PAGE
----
Tim Brister has written a great post about responses churches make to the Great Commission:
When it comes to the Great Commission, there are basically three responses a church can have. A church can do nothing, something, or one thing.
This is where we need to be brutally honest with ourselves. As a church, are we hitting the target? Are we making disciples of Jesus? More pointedly, are we making disciples who make disciples of Jesus? The sobering fact is that I don’t know of a single church who does not struggle with this. The difference is there are those who want to grow through their struggles while there are others who, unfortunately, are happy to substitute some other target other than the Great Commission that is easier to hit. A proper handling, or stewardship, of the struggle means that we deal honestly with our challenges that recognize our dependence on Christ and our determination to keep the main thing the main thing, even when we are not that great at it.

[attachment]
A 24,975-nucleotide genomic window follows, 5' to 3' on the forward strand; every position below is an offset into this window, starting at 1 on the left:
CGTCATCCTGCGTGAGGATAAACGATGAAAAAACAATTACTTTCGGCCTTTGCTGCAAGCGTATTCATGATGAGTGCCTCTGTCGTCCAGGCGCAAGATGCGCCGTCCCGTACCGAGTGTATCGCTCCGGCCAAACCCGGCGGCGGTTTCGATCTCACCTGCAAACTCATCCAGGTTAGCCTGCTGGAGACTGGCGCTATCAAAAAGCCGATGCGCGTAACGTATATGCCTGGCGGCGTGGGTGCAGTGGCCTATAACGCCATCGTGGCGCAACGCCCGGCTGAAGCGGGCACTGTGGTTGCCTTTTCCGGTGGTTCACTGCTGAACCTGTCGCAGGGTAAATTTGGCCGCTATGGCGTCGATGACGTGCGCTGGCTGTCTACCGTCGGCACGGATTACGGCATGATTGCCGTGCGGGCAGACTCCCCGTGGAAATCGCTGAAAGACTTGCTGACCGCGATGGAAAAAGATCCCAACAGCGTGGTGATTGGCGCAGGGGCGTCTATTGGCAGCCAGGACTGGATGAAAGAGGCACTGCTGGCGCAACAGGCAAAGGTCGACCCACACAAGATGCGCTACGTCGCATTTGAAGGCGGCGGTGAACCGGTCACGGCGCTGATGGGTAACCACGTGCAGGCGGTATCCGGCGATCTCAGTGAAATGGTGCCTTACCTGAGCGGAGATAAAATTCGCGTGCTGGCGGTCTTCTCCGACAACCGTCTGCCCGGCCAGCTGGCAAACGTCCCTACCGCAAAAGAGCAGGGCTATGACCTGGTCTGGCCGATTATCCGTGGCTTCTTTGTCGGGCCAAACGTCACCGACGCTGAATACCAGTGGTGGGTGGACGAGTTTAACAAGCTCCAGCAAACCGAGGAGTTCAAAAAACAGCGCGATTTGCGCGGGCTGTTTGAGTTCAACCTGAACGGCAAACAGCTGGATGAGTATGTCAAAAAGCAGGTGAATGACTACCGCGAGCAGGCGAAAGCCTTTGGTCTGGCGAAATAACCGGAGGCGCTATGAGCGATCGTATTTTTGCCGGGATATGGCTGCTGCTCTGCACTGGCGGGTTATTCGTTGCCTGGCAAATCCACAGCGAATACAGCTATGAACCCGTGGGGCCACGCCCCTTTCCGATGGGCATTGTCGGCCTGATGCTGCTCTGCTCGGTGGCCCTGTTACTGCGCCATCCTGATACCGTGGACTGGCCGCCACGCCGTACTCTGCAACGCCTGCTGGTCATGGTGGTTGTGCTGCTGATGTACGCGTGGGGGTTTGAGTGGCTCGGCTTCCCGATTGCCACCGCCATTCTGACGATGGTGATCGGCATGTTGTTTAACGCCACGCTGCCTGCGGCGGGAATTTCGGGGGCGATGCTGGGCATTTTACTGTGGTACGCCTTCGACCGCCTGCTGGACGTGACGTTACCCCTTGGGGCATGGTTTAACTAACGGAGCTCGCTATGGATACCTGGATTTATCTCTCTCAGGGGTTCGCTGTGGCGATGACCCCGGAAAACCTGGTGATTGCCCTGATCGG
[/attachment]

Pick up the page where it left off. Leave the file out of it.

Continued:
Where do you (and your church) land?
Jean Williams has investigated and briefly reviewed a whole host of children’s Bibles over at her blog:
“Of the making of many children’s Bibles there is no end, and much study wearies the body” (Eccles. 12:12, paraphrase). That’s pretty much how I feel after investigating lots of children’s Bibles for this post.
It’s a far cry from my childhood, when the only children’s Bible we had was an enormous tome written in old-fashioned prose. (I suspect it might have beenThe Golden Children’s Bible, still a decent choice for a kids’ Bible.) Apart from that we read adult’s Bibles and discussed them with our parents during family Bible time. I don’t think it did us any harm.
That said, modern parents should be very grateful for the huge number of excellent resources available to us. Obviously we want to expose our kids to the Bible. We want them to get to know the Bible stories. We want to read them Bible stories in a format they can understand and relate to.